I'm trying to figure out year when the term "program" was firstly used is the meaning ‘series of coded instructions which directs a computer in carrying out a specific task’.

Additionally I need book/paper/essay where I can read this definition.

Let me explain. For example here https://www.etymonline.com/word/program said that it happed in 1945, but without any proofs or document names.

On the other hand in 1947 document "Planning and Coding Problems for an Electronic Computing Instrument, Part 1" by H. Goldstine and J. von Neumann. They stated:

We call the coded sequence of a problem a routine

So not a program, but a routine.

Moreover in 1949 at the Cambridge conference, David Wheeler (EDSAC designer) wrote:

A PROGRAMME is a flowchart showing the operations (in block form) corresponding to the action of the calculator during the solution of the problem.

A ROUTINE is the programme written in the detailed code of a particular machine.

Again it is routine not a program.

So I can not find any proofs from 1945, 1947, and 1949 that term program means ‘series of coded instructions which directs a computer in carrying out a specific task’

  • 1
    Do you want the year the usage first appeared, or the year it first appeared in print? Given your quote from 1949 includes both the terms programme and routine, and given the previous non-computing sense of program, it seems likely the two terms could have been used interchangeably (at least informally) at that time or soon after.
    – nnnnnn
    Jul 6 at 7:57
  • I need the year it first appeared in print. In 1949 term "programme" had absolutely different meaning than it has now.
    – No Name QA
    Jul 6 at 8:01
  • It wasn't a radically different meaning, in your quote essentially the programme documents the routine. But anyway, sorry, can't help you with the first explicit print reference. There are some in the late 50s and early 60s, not sure about before that.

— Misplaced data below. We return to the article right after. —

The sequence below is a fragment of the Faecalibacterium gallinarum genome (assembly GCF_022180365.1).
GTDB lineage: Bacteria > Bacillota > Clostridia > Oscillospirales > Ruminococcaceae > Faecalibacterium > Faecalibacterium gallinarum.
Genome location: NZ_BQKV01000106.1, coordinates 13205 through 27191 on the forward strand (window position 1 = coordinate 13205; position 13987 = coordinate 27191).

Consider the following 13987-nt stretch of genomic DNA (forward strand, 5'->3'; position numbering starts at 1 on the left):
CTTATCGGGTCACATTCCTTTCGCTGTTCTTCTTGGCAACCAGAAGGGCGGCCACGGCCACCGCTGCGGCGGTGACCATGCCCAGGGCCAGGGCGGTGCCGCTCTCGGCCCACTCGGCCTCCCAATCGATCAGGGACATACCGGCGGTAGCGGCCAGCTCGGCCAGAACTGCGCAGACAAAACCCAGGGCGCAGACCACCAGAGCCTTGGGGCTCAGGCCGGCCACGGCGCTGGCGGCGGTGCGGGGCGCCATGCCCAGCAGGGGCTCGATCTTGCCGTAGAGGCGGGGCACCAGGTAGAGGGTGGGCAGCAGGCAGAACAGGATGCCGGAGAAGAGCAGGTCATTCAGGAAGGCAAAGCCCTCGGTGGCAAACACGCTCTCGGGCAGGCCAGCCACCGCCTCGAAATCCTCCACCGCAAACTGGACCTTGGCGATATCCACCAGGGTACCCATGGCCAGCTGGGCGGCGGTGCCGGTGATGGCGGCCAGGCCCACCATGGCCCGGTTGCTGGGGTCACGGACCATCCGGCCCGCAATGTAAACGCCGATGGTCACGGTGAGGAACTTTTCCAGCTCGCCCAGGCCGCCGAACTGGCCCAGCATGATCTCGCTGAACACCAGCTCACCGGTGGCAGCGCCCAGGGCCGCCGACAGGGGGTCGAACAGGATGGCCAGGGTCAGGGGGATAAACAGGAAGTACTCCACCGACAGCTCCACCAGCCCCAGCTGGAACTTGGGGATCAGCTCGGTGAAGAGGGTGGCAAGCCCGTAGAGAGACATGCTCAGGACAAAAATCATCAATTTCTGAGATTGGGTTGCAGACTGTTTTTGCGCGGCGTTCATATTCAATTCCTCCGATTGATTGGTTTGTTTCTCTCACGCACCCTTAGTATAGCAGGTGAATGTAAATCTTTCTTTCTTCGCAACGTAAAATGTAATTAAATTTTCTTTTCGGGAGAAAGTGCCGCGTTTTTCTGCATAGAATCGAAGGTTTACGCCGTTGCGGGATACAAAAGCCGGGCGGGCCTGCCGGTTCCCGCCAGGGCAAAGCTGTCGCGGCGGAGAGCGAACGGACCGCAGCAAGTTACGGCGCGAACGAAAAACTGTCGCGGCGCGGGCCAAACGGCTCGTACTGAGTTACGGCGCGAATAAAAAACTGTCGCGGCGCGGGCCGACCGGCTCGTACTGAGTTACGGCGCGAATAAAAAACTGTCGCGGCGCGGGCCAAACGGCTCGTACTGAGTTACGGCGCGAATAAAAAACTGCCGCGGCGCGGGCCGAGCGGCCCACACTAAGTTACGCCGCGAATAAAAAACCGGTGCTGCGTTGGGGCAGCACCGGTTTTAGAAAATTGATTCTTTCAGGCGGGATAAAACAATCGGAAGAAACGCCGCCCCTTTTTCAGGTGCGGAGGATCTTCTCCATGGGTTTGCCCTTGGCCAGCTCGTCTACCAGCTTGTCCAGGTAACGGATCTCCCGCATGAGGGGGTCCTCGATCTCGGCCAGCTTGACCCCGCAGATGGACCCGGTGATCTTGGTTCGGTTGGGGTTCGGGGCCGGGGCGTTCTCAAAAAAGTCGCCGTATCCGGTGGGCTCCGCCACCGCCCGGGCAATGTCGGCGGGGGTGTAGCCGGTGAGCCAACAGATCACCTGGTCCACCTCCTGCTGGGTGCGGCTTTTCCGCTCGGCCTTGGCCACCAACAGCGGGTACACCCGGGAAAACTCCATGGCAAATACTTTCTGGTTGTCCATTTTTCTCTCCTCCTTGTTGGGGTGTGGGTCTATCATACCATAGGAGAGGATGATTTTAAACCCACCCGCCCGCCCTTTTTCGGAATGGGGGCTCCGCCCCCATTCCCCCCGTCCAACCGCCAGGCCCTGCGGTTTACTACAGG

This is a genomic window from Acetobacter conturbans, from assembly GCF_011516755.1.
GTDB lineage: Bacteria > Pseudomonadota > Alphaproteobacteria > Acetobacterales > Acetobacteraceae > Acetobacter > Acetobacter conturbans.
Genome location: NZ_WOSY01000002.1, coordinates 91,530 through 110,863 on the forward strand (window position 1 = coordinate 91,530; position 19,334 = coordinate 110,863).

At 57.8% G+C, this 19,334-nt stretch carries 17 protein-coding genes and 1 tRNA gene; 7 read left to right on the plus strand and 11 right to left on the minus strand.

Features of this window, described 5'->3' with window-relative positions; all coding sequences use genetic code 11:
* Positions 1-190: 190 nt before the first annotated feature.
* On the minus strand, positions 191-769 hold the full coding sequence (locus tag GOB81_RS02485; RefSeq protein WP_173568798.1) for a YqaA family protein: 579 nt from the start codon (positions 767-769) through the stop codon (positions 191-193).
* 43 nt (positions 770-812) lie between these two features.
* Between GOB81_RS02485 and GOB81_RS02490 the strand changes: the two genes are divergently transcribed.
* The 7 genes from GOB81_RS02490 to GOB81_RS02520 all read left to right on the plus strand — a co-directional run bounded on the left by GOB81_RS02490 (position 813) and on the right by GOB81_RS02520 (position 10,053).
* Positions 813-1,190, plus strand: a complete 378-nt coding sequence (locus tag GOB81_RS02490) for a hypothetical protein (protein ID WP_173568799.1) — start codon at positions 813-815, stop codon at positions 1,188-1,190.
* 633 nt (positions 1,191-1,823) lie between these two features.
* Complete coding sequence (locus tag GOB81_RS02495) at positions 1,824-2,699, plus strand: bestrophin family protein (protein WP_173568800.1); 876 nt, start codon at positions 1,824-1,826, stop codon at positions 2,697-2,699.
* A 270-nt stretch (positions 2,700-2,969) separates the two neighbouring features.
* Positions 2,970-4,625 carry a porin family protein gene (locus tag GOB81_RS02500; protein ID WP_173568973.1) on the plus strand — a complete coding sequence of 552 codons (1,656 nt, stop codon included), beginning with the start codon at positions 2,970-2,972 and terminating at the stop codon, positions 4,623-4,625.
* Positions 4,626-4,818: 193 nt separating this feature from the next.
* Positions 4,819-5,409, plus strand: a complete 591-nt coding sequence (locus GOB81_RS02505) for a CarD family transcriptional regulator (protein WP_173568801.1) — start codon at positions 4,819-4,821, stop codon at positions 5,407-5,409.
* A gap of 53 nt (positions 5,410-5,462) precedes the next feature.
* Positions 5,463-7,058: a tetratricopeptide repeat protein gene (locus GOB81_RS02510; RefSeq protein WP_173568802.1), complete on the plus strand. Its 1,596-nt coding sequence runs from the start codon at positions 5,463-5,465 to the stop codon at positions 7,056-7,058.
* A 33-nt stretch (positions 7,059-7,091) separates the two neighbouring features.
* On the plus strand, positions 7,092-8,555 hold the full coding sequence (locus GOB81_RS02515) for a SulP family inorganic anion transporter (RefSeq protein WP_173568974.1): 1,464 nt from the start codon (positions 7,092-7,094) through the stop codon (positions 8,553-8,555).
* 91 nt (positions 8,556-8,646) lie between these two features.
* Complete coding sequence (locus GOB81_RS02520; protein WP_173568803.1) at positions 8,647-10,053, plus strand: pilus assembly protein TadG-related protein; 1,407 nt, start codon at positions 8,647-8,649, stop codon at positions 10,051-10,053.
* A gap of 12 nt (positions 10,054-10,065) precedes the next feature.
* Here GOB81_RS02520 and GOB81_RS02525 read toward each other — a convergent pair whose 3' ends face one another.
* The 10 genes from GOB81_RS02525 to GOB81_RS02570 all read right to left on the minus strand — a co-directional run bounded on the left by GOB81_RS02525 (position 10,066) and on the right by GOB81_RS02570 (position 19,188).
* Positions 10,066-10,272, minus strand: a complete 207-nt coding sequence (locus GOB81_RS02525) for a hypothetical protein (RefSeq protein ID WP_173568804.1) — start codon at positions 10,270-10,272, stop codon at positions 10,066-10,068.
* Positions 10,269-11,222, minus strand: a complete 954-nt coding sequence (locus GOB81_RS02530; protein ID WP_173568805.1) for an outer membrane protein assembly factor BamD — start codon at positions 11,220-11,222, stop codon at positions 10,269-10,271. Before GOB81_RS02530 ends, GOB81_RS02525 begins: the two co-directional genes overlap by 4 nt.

– nnnnnn
    Jul 6 at 8:04
  • I suspect that the term "programme of instructions" was used in the thirties by Alan Turing in his various published papers setting out the concept of the "Turing machine" which was a principle and not a physical machine. My understanding is that Tommy Flowers designed Colossus as an implementation of a Turing machine having read Turing's theoretical work. I'd try looking at publications from the pre-war period.
    – BoldBen
    Jul 6 at 8:28
  • Turing's 1936 paper "On Computable Numbers" uses the word "configuration" to describe the rules governing behavior. Not sure of any other early papers that might use "program": Shannon (1948) doesn't really discuss programming and doesn't use the word.
    – Stuart F
    Jul 6 at 8:55

Etymonline's citation of 1945 is based on an OED entry starting at 9. b.:

9. b. Now usually in form program. A series of coded instructions and definitions which when fed into a computer automatically directs its operation in performing a particular task. Also in extended use: something conceived of as encoding and determining a process, esp. genetically.
Cf. quots. 1942, 1945 at sense 9a, in which one can see the beginnings of this sense.
1947    Math. Tables & Other Aids Computation 2 358 An important limitation upon programming is that the machine must adhere to a prescribed linear course of operation. It cannot at any point choose between two subsequent programs on the basis of results already obtained.

9. b. points to examples in 9. a.:

9. a. A sequence of operations that a machine can be set to perform automatically.
1942    J. W. MAUCHLY Use High Speed Vacuum Tube Devices for Calculating (Moore School of Electr. Engin., Univ. Pennsylvania) in B. Randell Origins Digital Computers (1973) 330 Mechanical devices..see to it that the numerical result from an operation in one machine is properly transferred to some other machine, which is selected by a suitable program device;..this program device is capable of arranging a cycle of different transfers and operations in each cycle.
1945    J. P. ECKERT et al. Descr. ENIAC (PB 86242) (Moore School of Electr. Engin., Univ. of Pennsylvania) 1 The intended use of the eniac is to compute large families of solutions all based on the same program of operations.

I think it would be safe to cite John Presper Eckert's 1945 description.

Source: Oxford English Dictionary (login required)

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